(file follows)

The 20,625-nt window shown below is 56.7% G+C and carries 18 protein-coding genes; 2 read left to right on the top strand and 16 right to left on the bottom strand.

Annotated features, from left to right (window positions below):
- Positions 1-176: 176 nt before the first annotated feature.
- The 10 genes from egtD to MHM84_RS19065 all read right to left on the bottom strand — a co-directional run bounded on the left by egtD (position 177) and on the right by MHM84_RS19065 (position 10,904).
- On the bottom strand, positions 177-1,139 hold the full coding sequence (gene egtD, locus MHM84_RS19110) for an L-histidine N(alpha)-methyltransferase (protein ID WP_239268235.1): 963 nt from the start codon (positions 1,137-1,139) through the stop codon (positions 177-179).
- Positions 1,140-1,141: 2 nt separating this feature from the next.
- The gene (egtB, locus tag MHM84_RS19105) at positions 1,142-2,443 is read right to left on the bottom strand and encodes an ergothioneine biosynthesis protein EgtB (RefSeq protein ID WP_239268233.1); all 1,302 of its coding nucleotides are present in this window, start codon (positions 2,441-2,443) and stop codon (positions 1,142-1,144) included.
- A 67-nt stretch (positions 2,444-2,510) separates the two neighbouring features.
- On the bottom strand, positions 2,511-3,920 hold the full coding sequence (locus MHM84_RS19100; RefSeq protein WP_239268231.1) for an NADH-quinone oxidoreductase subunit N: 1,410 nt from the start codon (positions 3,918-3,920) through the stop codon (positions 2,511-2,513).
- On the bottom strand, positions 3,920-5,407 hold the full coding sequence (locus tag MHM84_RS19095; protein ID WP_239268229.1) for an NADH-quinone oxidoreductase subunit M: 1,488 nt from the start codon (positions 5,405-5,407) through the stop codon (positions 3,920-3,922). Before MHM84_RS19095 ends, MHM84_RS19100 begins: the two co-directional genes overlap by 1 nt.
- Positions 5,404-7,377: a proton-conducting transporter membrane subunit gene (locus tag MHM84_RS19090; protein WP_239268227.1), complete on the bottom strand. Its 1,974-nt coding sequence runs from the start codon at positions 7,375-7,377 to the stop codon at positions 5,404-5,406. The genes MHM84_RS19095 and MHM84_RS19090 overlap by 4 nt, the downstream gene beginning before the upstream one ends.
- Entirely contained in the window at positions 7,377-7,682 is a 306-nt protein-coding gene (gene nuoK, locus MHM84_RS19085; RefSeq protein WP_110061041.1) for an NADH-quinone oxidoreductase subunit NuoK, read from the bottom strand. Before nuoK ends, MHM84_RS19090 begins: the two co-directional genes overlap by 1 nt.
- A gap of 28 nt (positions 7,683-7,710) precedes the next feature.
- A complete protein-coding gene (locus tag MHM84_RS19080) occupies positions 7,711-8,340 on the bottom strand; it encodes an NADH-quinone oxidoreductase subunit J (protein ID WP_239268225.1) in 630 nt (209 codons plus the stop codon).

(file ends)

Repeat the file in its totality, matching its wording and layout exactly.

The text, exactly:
The 20,625-nt window shown below is 56.7% G+C and carries 18 protein-coding genes; 2 read left to right on the top strand and 16 right to left on the bottom strand.

Annotated features, from left to right (window positions below):
- Positions 1-176: 176 nt before the first annotated feature.
- The 10 genes from egtD to MHM84_RS19065 all read right to left on the bottom strand — a co-directional run bounded on the left by egtD (position 177) and on the right by MHM84_RS19065 (position 10,904).
- On the bottom strand, positions 177-1,139 hold the full coding sequence (gene egtD, locus MHM84_RS19110) for an L-histidine N(alpha)-methyltransferase (protein ID WP_239268235.1): 963 nt from the start codon (positions 1,137-1,139) through the stop codon (positions 177-179).
- Positions 1,140-1,141: 2 nt separating this feature from the next.
- The gene (egtB, locus tag MHM84_RS19105) at positions 1,142-2,443 is read right to left on the bottom strand and encodes an ergothioneine biosynthesis protein EgtB (RefSeq protein ID WP_239268233.1); all 1,302 of its coding nucleotides are present in this window, start codon (positions 2,441-2,443) and stop codon (positions 1,142-1,144) included.
- A 67-nt stretch (positions 2,444-2,510) separates the two neighbouring features.
- On the bottom strand, positions 2,511-3,920 hold the full coding sequence (locus MHM84_RS19100; RefSeq protein WP_239268231.1) for an NADH-quinone oxidoreductase subunit N: 1,410 nt from the start codon (positions 3,918-3,920) through the stop codon (positions 2,511-2,513).
- On the bottom strand, positions 3,920-5,407 hold the full coding sequence (locus tag MHM84_RS19095; protein ID WP_239268229.1) for an NADH-quinone oxidoreductase subunit M: 1,488 nt from the start codon (positions 5,405-5,407) through the stop codon (positions 3,920-3,922). Before MHM84_RS19095 ends, MHM84_RS19100 begins: the two co-directional genes overlap by 1 nt.
- Positions 5,404-7,377: a proton-conducting transporter membrane subunit gene (locus tag MHM84_RS19090; protein WP_239268227.1), complete on the bottom strand. Its 1,974-nt coding sequence runs from the start codon at positions 7,375-7,377 to the stop codon at positions 5,404-5,406. The genes MHM84_RS19095 and MHM84_RS19090 overlap by 4 nt, the downstream gene beginning before the upstream one ends.
- Entirely contained in the window at positions 7,377-7,682 is a 306-nt protein-coding gene (gene nuoK, locus MHM84_RS19085; RefSeq protein WP_110061041.1) for an NADH-quinone oxidoreductase subunit NuoK, read from the bottom strand. Before nuoK ends, MHM84_RS19090 begins: the two co-directional genes overlap by 1 nt.
- A gap of 28 nt (positions 7,683-7,710) precedes the next feature.
- A complete protein-coding gene (locus tag MHM84_RS19080) occupies positions 7,711-8,340 on the bottom strand; it encodes an NADH-quinone oxidoreductase subunit J (protein ID WP_239268225.1) in 630 nt (209 codons plus the stop codon).